- 1 Dec 2020
- The sub-group has been asked to look at the issue of face-coverings in colleges and universities. The sub-group acknowledges that the issue of how to mitigate the transmission of COVID-19 in higher and further education settings goes beyond face coverings, but wider consideration of the issues around higher and further education is outwith the remit of the sub-group.
- In the week commencing 21st September there was a sharp spike in occurrence of cases in the 18-19 year age group, with very high rates observed as shown by the Public Health Scotland report. Rates remained high for several weeks, but have subsequently declined to be more in keeping with other adult age groups. Cases in other adult age groups rose through the course of October, reaching the highest levels in the week commencing 25th October. In the first two weeks of November, case rates stabilised across adult age groups, and some moderate declines were observed as noted in the PHS COVID-19 Profile and PHS Daily Case Trends by Age and Sex
- Colleges and universities should consider first whether remote or blended learning arrangements can be put in place. Where face to face on-campus learning is required, mitigation measures should be put in place to manage risk. Where students are required to be on campus, it is important that the need for compliance with existing mitigations should be reinforced, and proper risk assessments undertaken. At present, these include minimising the number of people on campus, enhanced hygiene, two metre physical distancing, and the use of face coverings in communal areas and where two metre distancing cannot be guaranteed.
- Students attending college or university create connections between multiple groups and, as such, could have an impact on community transmission. Evidence from the USA has demonstrated that outbreaks on campuses can spread to the wider community.
- WHO advises that children aged 12 and over should wear a mask under the same conditions as adults, in particular when they cannot guarantee at least a one metre distance from others and there is widespread transmission in the area.
- In Scotland, child case numbers are higher for older children and young people, with most confirmed cases of COVID-19 occurring in the young adult 18-19 age range, followed by the 16-17 age range. Given that college and university students would be aged 16 or older, it would be sensible to take a more precautionary approach to the wearing of face coverings for this group than for younger school-aged children.
- Considering the position on infection and transmission rates in Scotland, the evidence and experience of the return of students to college and university, and recent scientific evidence, the sub-group has concluded that the advice on face coverings in colleges and universities should be brought in line with Public Health Scotland’s current advice, namely that face coverings should be worn by adults in all circumstances where they cannot keep two metre distance from other adults and / or young people. The need for compliance should also be strongly reinforced.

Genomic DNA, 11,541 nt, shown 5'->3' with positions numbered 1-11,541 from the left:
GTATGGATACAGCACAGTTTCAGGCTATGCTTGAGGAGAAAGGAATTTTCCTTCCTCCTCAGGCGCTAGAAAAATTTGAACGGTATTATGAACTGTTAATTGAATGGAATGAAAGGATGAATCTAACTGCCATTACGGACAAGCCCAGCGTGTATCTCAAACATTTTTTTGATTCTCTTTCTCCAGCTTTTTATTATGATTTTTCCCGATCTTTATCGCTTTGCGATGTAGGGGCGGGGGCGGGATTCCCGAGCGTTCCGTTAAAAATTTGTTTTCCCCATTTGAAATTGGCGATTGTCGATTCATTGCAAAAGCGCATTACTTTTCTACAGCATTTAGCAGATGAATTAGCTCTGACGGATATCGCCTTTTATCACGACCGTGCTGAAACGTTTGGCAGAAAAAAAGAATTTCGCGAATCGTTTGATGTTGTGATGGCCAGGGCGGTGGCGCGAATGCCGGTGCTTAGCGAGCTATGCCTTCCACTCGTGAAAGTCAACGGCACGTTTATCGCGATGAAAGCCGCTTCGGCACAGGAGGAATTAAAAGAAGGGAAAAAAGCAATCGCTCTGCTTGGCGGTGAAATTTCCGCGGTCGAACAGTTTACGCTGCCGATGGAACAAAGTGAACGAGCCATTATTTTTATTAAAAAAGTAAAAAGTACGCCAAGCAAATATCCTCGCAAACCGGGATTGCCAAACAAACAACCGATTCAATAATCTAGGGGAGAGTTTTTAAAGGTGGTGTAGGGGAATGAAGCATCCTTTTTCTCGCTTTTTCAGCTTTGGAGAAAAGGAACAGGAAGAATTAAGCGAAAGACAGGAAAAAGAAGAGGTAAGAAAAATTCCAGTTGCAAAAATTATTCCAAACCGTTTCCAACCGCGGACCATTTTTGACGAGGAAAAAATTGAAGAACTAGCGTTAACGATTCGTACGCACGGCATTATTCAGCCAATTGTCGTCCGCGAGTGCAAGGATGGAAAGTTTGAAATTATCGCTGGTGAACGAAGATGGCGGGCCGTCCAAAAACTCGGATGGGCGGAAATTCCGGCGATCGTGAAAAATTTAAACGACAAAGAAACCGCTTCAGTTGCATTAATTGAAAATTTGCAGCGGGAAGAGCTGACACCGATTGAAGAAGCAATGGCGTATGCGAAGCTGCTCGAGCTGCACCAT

- In line with the guidance for schools, enhanced protective measures should also be applied for colleges and universities within a local area that has been designated as at Protection Level 3 or 4. This would involve wearing a face covering in indoor learning and teaching settings, even where 2 metre distancing can be maintained.
The current position in colleges and universities is that face coverings should be worn in communal areas and when two metre physical distancing cannot be guaranteed, but that they are not expected to be worn routinely in learning and teaching environments, where two metre distancing should apply.
The previous advice from the sub-group on face coverings for senior phase school pupils attending college states:
“Senior secondary pupils attending college or university for courses, or workplaces for training/work experience, should wear face coverings in those settings. This recognises the risk of establishing bridges of transmission between the school and these wider settings where there is greater mixing and potential exposure to coronavirus.”
“There is some evidence of increased risk in each of these settings, and education- and communication-related harms associated with faces being covered would not be incurred.”
This was reiterated in the updated sub-group advice published on 30 October.
1. What evidence is there to support (or not) extending the use of face coverings to learning and teaching spaces in colleges and universities? To what extent does it support mirroring the approach taken in schools guidance, where senior phase students and adults are now advised to wear face coverings in classrooms at protective levels three and four?